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Is This the End of the Cholesterol Controversy?

The correlation between high cholesterol and heart disease is settled once and for all. This episode features audio from Cholesterol and Heart Disease: Why Has There Been So Much Controversy? and Does Dietary Cholesterol (Eggs) Raise Blood Cholesterol?. Visit the video pages for all sources and doctor’s notes related to this podcast.


Today, we hope to settle the debate – once and for all – of the role of cholesterol in heart disease.

The cholesterol controversy is over. In fact, you can argue it was over a century ago. It seemed obvious in 1920 that high cholesterol levels in the blood infiltrating your artery walls was the cause of coronary heart disease, the #1 killer of men and women, confirmed as unequivocally as the revelation that blood circulated throughout the body or that the tuberculosis bacteria cause tuberculosis. The question is: Why did it take so long?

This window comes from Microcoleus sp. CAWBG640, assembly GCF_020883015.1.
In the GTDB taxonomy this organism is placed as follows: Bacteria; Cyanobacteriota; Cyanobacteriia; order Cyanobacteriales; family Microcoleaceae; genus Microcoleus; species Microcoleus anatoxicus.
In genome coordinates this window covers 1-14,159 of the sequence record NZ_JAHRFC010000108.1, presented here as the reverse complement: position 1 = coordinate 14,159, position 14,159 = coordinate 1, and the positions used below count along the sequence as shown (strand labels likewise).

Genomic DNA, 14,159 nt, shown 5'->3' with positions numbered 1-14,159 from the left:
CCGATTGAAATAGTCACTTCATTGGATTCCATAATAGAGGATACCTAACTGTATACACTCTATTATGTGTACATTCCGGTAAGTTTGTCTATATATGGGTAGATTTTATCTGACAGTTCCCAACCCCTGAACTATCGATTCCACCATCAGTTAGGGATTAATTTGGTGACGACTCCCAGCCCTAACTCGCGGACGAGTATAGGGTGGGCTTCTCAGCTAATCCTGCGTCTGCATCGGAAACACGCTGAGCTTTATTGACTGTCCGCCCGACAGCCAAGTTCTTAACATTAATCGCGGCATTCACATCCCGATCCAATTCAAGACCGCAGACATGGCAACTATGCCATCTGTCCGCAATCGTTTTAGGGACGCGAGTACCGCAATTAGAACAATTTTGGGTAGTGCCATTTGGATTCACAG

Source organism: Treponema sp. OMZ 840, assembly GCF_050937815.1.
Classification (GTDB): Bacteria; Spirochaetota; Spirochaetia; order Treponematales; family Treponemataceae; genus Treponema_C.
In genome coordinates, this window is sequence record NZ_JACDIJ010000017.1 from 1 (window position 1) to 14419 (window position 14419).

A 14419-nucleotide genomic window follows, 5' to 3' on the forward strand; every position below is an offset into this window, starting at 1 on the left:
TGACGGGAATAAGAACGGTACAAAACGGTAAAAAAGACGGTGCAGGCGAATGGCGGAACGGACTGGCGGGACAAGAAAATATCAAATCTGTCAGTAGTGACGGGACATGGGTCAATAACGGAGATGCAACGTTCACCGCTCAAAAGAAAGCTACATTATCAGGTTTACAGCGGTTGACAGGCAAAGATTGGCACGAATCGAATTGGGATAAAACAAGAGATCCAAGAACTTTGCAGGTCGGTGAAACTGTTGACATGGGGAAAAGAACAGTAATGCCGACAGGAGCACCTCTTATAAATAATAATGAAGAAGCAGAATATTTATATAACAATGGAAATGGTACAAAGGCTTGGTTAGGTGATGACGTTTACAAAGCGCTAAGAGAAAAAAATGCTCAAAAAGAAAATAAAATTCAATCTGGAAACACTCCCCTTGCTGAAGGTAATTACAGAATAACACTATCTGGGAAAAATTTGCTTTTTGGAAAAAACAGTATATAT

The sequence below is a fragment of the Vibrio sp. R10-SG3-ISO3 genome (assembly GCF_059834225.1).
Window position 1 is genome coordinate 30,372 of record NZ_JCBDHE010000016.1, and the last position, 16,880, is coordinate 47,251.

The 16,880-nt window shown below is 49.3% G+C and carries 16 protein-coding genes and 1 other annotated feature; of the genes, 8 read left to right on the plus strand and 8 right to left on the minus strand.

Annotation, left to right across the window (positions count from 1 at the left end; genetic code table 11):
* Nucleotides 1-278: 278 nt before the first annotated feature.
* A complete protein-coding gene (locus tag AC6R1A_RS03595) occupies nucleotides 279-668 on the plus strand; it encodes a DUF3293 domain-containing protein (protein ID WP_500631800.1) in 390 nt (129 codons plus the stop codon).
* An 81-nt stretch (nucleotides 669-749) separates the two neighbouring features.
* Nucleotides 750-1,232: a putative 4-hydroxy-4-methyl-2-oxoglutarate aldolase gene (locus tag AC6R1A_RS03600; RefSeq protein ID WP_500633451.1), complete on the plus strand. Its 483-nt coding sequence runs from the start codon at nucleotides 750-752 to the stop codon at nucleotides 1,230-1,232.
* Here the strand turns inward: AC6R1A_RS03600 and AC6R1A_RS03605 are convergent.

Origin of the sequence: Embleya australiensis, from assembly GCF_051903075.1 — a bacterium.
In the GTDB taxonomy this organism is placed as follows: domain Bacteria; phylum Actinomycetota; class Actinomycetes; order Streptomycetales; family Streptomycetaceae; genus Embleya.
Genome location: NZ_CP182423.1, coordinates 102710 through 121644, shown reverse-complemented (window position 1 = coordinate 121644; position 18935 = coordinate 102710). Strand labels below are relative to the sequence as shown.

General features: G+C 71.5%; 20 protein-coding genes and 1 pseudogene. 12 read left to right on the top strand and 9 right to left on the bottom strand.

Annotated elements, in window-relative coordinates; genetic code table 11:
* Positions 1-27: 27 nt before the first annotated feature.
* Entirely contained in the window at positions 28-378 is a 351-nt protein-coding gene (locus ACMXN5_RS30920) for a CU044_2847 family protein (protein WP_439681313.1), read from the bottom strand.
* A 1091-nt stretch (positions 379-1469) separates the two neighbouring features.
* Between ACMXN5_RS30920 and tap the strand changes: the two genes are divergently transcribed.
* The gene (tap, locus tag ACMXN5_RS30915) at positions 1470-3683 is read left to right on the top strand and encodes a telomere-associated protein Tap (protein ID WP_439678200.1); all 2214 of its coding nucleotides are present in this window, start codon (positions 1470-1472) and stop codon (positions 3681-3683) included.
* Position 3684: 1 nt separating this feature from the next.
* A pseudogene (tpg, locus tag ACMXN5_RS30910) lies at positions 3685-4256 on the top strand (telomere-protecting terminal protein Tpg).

What is so puzzling is why we have to work so hard to sell the message, given what seems to be an unbeatable amount of hard evidence. Many rejected the cholesterol-heart disease link because so many patients were dying of coronary heart disease despite so-called perfectly normal cholesterol levels. Of course, as I’ve detailed before, having normal cholesterol levels in a society where it’s normal to drop dead of a heart attack isn’t exactly saying much. Ideally, we want to get our total cholesterol well under 150, since having high cholesterol levels in your blood is thought of as the only direct atherosclerotic risk factor. All the other things—smoking, high blood pressure, diabetes, inactivity, obesity—just exacerbate the damage caused by the high cholesterol.